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Track expenses to separate money and emotions

Beverly Bailey, financial counselor

ALBUQUERQUE, N.M. — If your spending is out of control or you spend for emotional reasons, financial counselor Beverly Bailey recommends tracking.

Writing down how you felt about your purchases for a month can help you untangle your money from your heart, she says.

“Write down when you spend, where you spent it and how it made you feel,” she suggests. “It helps build awareness.”

For example, “if you feel compelled to pick up the tab when you’re out with your girlfriends, especially if you have to put it on your credit card, why? Why are you doing that?” she asks.

Even if you can afford it and you want to do it, you still need to consider your motive.

“Is it an issue of control?” she asks. “Emotional spending is like emotional eating. When does it cross the line and become destructive?”

During the holidays, it’s easy to muddle the reasoning. Bailey suggests considering each person on your list and whether you can afford to give that person a gift and whether you want to do it.

If your list is larger than your budget, it’s OK to say that: “Tell them you are going through a personal recession and you won’t be giving gifts this year. Everyone can understand that. And if they can’t, do you really want them as friends?”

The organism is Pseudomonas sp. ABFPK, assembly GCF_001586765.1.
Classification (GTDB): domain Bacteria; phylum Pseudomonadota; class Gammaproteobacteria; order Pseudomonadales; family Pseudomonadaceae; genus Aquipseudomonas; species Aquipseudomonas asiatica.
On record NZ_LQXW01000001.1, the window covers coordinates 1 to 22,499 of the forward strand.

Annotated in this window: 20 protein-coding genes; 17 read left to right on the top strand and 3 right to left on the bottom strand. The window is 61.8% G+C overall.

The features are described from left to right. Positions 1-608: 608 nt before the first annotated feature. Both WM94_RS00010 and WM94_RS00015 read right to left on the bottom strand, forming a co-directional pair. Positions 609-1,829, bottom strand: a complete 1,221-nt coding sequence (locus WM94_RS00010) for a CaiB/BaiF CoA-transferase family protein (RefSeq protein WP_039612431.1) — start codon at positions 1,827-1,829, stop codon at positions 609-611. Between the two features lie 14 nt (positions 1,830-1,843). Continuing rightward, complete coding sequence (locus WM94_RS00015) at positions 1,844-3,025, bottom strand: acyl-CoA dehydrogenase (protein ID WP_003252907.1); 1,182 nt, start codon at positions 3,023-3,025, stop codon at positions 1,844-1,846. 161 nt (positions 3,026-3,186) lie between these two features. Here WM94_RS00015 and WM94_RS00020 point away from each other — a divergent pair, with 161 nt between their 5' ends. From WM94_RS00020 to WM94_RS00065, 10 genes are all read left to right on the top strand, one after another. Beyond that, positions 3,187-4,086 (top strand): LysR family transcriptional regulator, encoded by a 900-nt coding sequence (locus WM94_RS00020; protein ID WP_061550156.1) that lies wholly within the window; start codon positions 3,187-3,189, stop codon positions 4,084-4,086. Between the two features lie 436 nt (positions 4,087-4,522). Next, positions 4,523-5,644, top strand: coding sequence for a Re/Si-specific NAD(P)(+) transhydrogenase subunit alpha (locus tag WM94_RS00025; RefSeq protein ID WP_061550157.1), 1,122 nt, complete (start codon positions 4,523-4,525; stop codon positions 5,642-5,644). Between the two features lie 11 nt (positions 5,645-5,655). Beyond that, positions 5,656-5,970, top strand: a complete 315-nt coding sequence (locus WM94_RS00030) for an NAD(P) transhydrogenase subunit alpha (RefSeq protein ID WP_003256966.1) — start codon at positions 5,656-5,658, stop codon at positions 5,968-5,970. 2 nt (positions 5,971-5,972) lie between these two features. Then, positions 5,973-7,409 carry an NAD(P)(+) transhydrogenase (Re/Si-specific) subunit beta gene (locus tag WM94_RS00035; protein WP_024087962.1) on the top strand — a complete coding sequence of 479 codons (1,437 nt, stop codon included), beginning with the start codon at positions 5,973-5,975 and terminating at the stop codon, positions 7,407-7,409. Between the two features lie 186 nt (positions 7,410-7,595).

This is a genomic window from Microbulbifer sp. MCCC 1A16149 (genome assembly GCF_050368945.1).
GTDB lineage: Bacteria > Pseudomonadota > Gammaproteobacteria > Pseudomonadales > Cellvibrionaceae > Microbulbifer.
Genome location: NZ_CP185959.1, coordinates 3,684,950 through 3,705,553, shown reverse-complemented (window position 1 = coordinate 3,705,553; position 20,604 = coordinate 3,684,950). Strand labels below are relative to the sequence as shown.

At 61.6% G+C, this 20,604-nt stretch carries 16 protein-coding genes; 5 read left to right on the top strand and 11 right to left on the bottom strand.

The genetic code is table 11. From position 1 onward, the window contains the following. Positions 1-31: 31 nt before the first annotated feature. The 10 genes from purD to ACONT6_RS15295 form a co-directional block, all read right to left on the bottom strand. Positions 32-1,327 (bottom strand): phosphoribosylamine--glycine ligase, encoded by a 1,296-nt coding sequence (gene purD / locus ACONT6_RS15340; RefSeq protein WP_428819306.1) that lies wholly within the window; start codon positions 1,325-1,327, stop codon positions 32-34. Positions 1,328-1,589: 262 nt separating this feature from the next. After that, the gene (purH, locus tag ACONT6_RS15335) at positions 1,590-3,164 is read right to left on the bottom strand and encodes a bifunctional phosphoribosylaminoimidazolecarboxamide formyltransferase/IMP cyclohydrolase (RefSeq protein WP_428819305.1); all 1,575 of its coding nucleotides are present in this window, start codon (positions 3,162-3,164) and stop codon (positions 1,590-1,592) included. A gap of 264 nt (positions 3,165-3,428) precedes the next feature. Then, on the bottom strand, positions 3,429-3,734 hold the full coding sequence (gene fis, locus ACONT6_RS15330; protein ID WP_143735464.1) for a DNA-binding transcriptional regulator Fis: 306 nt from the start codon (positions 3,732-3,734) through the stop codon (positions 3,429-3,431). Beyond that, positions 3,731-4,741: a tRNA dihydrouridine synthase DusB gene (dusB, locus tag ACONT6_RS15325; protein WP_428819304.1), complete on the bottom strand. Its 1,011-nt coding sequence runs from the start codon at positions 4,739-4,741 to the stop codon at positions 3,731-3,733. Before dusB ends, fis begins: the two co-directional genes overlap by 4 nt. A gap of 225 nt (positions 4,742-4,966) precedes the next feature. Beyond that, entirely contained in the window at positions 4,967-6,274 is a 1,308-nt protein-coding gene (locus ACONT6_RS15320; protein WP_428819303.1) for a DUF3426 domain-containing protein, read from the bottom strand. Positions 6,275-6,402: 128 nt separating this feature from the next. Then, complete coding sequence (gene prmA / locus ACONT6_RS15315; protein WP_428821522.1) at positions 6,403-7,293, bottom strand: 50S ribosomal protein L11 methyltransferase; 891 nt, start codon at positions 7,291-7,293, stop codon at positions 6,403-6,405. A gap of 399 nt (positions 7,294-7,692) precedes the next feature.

Maybe your parents who have downsized don’t really need anything, but could use a gift card to their favorite restaurant. Maybe you never see those nieces and nephews, but you continue to send them a gift out of habit or obligation.

If you find you’re giving gifts to show off, for outward appearances or because of old expectations, it’s time to reconsider.

Even if you can afford something, it doesn’t mean you have to spend the money, she says: “You may want to spend it in another way.”

“You don’t have to spend it all. It seems a lot of people spend for the lifestyle their income suggests,” she says.

Many people have trouble distinguishing a want from a need, a lack of planning from a true emergency.

“Most emergencies are actually predictable, if you think about it. You can budget for most things. Christmas comes every year. If it’s been a couple of years since you bought tires, you need to allocate money for them in your budget.”

She says after she makes her budget, she decides how much money she can spend on extras or for something that appeals to her.

“I take out $100 in cash every month. When it’s gone, it’s gone,” she says.

 

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